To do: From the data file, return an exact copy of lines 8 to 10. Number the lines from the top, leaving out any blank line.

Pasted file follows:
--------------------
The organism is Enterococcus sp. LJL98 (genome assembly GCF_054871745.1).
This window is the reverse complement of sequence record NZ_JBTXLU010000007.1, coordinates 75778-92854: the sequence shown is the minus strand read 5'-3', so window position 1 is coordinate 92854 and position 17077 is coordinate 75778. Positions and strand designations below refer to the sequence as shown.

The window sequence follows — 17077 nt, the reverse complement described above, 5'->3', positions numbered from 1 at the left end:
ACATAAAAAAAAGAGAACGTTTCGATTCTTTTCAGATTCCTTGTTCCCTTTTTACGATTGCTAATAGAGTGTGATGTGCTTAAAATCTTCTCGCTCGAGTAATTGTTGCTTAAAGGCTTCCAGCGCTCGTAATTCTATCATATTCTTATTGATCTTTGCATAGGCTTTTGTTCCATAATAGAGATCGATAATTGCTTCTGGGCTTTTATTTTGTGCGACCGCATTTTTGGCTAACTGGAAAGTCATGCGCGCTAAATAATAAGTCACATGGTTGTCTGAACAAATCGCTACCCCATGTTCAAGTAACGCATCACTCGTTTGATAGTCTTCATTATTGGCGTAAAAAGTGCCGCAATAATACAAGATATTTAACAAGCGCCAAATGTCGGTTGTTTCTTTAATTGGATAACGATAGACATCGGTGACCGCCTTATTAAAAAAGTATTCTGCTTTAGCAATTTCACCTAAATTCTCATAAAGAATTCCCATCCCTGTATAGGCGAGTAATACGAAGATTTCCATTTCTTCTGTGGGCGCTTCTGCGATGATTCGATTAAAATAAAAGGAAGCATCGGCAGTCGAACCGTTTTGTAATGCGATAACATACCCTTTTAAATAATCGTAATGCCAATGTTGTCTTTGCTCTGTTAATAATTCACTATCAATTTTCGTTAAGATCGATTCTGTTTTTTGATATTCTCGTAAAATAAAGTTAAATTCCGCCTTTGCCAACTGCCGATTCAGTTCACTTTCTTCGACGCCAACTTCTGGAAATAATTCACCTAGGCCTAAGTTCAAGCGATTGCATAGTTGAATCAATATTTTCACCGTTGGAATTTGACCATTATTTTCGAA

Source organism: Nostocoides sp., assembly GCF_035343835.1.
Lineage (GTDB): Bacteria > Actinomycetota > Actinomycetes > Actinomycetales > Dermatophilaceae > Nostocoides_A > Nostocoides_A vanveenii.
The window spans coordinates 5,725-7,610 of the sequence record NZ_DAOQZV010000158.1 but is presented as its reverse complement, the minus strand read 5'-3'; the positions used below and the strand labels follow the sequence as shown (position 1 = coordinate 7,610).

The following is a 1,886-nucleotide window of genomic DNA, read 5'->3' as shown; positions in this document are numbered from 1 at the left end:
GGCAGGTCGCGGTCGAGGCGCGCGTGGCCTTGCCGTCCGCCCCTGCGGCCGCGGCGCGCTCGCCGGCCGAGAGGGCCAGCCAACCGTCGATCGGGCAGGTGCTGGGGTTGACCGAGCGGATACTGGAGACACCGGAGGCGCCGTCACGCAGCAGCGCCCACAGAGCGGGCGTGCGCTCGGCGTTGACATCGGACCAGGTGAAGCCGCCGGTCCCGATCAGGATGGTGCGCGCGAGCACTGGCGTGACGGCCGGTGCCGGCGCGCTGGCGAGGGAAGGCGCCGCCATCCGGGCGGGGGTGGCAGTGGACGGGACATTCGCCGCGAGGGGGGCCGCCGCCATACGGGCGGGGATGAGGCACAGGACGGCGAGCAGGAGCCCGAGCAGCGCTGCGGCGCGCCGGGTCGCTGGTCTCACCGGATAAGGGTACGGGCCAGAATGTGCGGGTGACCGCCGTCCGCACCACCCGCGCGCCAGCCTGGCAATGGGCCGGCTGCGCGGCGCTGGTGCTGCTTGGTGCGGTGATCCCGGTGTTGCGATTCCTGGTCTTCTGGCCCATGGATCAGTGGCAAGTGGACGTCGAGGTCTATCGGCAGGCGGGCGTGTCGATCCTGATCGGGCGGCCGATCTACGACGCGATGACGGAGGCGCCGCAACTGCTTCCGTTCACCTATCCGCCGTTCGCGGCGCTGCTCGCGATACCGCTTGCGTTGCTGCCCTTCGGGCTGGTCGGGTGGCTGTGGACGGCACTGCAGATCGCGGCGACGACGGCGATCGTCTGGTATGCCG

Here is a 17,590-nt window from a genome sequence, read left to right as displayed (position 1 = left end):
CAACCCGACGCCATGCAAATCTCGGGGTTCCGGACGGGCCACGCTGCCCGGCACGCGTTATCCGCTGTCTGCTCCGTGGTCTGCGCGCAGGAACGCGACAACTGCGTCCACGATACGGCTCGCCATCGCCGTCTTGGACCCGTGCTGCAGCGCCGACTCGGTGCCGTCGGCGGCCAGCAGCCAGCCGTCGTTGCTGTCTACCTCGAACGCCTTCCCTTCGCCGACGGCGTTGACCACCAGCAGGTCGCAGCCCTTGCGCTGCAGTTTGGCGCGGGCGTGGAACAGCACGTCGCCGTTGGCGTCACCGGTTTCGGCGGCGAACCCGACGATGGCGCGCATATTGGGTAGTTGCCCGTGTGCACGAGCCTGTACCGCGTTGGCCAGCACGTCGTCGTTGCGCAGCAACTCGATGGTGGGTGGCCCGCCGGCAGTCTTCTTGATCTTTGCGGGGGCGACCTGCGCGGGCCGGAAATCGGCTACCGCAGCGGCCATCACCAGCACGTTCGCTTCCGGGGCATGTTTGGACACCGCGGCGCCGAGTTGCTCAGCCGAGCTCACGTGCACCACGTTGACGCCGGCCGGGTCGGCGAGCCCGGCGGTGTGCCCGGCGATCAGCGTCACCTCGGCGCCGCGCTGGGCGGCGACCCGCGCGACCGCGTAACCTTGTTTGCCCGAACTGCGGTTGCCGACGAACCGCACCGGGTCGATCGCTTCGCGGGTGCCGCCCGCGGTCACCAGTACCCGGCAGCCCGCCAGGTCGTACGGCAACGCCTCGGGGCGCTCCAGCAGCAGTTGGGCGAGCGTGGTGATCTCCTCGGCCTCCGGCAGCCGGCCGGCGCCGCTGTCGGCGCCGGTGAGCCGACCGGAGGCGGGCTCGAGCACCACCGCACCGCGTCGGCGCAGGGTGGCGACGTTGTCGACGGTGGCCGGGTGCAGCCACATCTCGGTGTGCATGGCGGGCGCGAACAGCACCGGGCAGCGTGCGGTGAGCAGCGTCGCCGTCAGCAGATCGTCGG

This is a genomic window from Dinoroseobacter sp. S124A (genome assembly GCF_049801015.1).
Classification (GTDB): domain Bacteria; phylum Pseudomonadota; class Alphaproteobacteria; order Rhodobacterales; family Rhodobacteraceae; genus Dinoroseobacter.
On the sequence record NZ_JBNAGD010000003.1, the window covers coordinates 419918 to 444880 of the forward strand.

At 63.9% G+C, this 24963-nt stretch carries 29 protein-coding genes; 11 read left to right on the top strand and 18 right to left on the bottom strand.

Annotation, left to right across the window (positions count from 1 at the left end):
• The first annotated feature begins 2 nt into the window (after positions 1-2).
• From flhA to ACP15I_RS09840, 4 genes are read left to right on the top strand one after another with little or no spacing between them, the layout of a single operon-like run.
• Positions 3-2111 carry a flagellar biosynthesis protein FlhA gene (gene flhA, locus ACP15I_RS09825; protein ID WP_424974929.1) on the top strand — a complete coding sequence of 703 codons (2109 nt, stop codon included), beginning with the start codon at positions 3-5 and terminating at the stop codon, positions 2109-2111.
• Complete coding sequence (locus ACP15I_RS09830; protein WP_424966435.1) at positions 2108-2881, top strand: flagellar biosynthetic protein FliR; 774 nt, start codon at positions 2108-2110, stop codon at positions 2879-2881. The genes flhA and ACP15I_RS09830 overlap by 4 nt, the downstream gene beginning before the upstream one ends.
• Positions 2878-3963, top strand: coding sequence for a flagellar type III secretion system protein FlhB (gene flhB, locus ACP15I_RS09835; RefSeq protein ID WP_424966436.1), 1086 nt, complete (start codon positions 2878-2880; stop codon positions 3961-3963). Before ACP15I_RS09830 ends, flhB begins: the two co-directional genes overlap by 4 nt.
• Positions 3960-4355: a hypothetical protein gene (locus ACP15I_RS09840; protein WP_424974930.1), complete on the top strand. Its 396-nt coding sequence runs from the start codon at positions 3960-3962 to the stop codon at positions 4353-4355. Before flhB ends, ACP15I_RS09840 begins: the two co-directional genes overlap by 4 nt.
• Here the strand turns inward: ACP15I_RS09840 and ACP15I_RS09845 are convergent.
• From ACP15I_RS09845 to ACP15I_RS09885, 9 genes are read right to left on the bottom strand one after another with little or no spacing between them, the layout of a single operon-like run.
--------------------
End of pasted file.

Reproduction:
The following is a 1,886-nucleotide window of genomic DNA, read 5'->3' as shown; positions in this document are numbered from 1 at the left end:
GGCAGGTCGCGGTCGAGGCGCGCGTGGCCTTGCCGTCCGCCCCTGCGGCCGCGGCGCGCTCGCCGGCCGAGAGGGCCAGCCAACCGTCGATCGGGCAGGTGCTGGGGTTGACCGAGCGGATACTGGAGACACCGGAGGCGCCGTCACGCAGCAGCGCCCACAGAGCGGGCGTGCGCTCGGCGTTGACATCGGACCAGGTGAAGCCGCCGGTCCCGATCAGGATGGTGCGCGCGAGCACTGGCGTGACGGCCGGTGCCGGCGCGCTGGCGAGGGAAGGCGCCGCCATCCGGGCGGGGGTGGCAGTGGACGGGACATTCGCCGCGAGGGGGGCCGCCGCCATACGGGCGGGGATGAGGCACAGGACGGCGAGCAGGAGCCCGAGCAGCGCTGCGGCGCGCCGGGTCGCTGGTCTCACCGGATAAGGGTACGGGCCAGAATGTGCGGGTGACCGCCGTCCGCACCACCCGCGCGCCAGCCTGGCAATGGGCCGGCTGCGCGGCGCTGGTGCTGCTTGGTGCGGTGATCCCGGTGTTGCGATTCCTGGTCTTCTGGCCCATGGATCAGTGGCAAGTGGACGTCGAGGTCTATCGGCAGGCGGGCGTGTCGATCCTGATCGGGCGGCCGATCTACGACGCGATGACGGAGGCGCCGCAACTGCTTCCGTTCACCTATCCGCCGTTCGCGGCGCTGCTCGCGATACCGCTTGCGTTGCTGCCCTTCGGGCTGGTCGGGTGGCTGTGGACGGCACTGCAGATCGCGGCGACGACGGCGATCGTCTGGTATGCCG

Here is a 17,590-nt window from a genome sequence, read left to right as displayed (position 1 = left end):